It is a startling business, realising you are the spitting image of someone else.
The Ancient Egyptians would say it was Thoth at his schemes again.
One of the more important Egyptian gods, Thoth was amongst many things a settler of disputes, a magician and a scientist. He played a part – in one thread of legend – in coming to the aid of Helen of Troy. And all using a doppelganger, or ‘Ka’, as the Egyptians called them.
A great boat was driven by a storm into the mouth of the Nile. In it was Paris and his newly claimed wife, and a lot of treasure garnered from poor old Menelaus, King of Sparta.
Paris lied extravagantly to the Pharaoh about how he came by his wife; but others told Seti the truth. Helen had been kidnapped, and pined for her husband and family.
Thoth woke Helen up one night soon afterwards and brought forth a double of Helen: a ka, a ghostly likeness. And it was the doppelganger over which all the wars were fought, while Helen hid out in Egypt. Eventually, of course, Menelaus was reunited with his wife.
Doppelganger stories abound: like the English tourist who had a yen to see the fictional state of Ruritania.
The visitor turned out to be an almost identical likeness to the King.
Which was useful, because dastardly Prince Michael, the King’s brother, had the real king kidnapped and drugged the night before the coronation. If the King was not there for the coronation the whole reigning deal was off, and Michael got a shot at the Big Time.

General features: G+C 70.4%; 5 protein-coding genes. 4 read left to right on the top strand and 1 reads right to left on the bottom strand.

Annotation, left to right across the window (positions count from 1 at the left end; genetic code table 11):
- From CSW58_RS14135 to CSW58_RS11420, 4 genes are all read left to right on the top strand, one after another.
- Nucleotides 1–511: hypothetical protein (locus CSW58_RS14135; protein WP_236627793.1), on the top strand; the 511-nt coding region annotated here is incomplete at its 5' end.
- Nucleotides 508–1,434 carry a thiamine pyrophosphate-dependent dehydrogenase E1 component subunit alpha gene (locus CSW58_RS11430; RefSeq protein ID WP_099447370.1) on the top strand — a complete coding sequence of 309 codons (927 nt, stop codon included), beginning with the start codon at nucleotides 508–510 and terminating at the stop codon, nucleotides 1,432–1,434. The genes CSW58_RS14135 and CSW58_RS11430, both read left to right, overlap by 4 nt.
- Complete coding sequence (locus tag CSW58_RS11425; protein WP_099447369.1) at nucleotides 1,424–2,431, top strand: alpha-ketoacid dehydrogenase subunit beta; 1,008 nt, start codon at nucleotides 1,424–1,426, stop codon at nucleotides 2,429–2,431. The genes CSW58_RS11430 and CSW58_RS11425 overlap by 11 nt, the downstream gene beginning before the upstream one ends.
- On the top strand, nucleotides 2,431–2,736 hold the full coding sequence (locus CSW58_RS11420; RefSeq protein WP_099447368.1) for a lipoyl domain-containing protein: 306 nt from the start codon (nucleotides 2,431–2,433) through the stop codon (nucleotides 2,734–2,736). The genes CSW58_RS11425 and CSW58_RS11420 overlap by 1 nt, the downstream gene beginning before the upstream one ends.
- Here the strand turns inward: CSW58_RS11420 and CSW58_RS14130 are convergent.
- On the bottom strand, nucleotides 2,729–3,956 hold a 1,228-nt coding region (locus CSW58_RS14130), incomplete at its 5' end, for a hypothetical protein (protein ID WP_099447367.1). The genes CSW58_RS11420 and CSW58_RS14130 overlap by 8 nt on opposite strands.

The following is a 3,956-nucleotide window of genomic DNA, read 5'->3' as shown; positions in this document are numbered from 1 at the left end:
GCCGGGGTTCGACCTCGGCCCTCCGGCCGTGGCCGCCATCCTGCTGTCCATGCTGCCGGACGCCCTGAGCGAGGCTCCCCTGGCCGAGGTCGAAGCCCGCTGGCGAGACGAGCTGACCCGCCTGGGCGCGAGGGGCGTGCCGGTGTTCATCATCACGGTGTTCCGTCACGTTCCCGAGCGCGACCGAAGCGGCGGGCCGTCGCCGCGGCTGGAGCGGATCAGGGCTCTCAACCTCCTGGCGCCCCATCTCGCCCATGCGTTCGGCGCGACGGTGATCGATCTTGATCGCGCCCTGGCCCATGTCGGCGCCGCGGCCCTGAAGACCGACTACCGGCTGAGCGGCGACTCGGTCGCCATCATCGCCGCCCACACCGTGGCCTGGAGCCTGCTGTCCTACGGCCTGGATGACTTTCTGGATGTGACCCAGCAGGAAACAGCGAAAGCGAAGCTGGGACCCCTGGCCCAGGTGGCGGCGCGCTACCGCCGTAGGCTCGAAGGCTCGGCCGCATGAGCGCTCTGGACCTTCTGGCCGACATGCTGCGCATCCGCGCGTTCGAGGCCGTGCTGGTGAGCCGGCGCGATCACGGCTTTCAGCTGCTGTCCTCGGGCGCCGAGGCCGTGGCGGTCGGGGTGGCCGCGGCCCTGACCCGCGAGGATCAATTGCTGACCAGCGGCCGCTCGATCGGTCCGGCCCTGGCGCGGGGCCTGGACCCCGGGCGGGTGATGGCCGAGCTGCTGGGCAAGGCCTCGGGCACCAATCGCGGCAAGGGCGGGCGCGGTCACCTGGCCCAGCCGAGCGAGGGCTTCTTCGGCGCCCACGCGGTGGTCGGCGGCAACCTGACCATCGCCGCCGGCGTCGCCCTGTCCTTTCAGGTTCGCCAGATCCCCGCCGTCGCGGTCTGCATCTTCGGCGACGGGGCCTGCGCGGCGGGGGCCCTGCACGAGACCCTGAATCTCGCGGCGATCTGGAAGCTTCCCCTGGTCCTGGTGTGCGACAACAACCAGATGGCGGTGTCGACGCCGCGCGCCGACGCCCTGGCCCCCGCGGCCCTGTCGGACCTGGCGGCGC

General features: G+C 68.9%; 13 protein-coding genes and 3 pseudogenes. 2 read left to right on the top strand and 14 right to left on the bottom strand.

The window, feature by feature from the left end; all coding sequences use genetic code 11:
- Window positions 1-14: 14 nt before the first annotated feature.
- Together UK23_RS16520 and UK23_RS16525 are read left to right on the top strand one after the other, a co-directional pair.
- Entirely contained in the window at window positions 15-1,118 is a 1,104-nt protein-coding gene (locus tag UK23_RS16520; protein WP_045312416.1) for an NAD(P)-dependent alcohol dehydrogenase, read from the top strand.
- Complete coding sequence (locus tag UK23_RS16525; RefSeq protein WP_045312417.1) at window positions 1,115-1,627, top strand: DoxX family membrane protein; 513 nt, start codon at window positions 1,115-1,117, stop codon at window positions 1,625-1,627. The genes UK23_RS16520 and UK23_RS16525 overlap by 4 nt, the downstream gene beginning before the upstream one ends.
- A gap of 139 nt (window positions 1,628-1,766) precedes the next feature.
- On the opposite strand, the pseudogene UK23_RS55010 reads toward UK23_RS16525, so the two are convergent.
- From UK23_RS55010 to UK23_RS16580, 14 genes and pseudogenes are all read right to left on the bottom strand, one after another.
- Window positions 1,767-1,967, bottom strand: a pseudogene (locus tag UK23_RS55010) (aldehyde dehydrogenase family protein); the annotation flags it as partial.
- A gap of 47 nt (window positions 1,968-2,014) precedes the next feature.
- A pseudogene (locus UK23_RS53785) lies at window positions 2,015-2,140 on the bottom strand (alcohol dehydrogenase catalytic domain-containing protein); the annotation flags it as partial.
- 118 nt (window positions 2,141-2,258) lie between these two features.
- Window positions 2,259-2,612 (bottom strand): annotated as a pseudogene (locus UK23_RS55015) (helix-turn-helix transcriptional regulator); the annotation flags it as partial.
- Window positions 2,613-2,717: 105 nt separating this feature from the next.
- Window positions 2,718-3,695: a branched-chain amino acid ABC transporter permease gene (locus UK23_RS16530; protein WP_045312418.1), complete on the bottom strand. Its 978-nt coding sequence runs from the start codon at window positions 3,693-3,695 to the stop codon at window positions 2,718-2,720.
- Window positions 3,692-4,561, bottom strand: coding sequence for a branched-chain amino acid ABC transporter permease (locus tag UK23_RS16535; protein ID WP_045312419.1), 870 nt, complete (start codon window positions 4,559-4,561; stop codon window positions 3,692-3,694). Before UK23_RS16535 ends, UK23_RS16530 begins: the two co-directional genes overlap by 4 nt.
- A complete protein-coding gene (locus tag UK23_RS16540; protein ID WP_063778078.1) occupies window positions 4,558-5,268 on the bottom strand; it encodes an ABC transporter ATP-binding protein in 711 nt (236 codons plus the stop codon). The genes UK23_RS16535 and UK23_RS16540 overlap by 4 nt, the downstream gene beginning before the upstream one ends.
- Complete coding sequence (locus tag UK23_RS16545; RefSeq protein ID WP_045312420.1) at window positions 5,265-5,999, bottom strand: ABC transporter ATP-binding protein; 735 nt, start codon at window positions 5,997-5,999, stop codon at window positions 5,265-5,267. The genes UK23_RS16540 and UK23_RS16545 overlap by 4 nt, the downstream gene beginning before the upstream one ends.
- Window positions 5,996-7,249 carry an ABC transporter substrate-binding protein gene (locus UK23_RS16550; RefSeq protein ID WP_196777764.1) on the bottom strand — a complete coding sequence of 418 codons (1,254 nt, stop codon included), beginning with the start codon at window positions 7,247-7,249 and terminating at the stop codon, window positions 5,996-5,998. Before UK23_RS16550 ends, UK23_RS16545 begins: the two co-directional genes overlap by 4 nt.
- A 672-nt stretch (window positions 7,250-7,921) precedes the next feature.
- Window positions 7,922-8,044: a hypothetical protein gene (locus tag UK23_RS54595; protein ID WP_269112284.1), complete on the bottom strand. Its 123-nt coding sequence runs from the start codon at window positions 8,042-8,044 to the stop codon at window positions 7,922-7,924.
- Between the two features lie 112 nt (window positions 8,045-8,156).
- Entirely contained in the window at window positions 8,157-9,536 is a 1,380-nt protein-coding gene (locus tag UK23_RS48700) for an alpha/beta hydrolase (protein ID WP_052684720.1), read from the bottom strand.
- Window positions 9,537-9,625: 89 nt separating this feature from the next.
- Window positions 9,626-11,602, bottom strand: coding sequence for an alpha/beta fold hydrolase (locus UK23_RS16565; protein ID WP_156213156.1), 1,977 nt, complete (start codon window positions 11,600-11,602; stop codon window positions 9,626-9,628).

And so the British tourist stepped into the breach.
The Prisoner of Zenda, by Anthony Hope, is a swashbuckling tale of derringdo and hopeless love, and I have been entertained many a night with the twists and turns of a plot which hinges on a double.
Tales of doubles have come to roost far closer to home, this week.
We had almost finished strolling round the County Show yesterday when we happened to take a turning into a lane we had not yet explored.
Regulations insisted that no dogs be brought by visitors; though stallholders seemed to harbour their fair share.
So Macaulay Shrewsday was safely tucked up on his cushion back in Shrewsday Mansions.
Why, then, was he looking furtive eating something in a small alcove in one of the tented stalls?
Phil did a double take and the whole family reached for their cameras. For never in Macaulay’s seven year lifetime have we ever seen his like. And yet here it sat: his doppelganger. Eating. As usual.
We ran the stallholder to ground . What’s his parentage? we gabbled almost incoherently.
He’s a she, she said.
And her parents were a King Charles spaniel and a miniature Schnauzer. Identical to Macaulay.
We showed her a picture of Mac, and deportment and reserve went out of the window. He’s the spitting image, she shouted happily to anyone who would listen.
This was Lola. Lola had cost £550. The lady’s friend had bought a similar puppy from the same shop. They never saw any parents.
Does yours pack his food away? the lady asked.
Does he, we said. He is a consummate food theif. Lola has recently been on a diet and lost manymanymany pounds because of her love of a good bowl of doggie chow.
We marvelled. We pinched ourselves. For this soul felt as if she should be coming home with us, she was so familiar. It was all we could do to tear ourselves away from her gentle moustachio’d face and walk away from the scene.
Because it felt for all the world as if we were leaving our dog behind.
Can you guess who is who?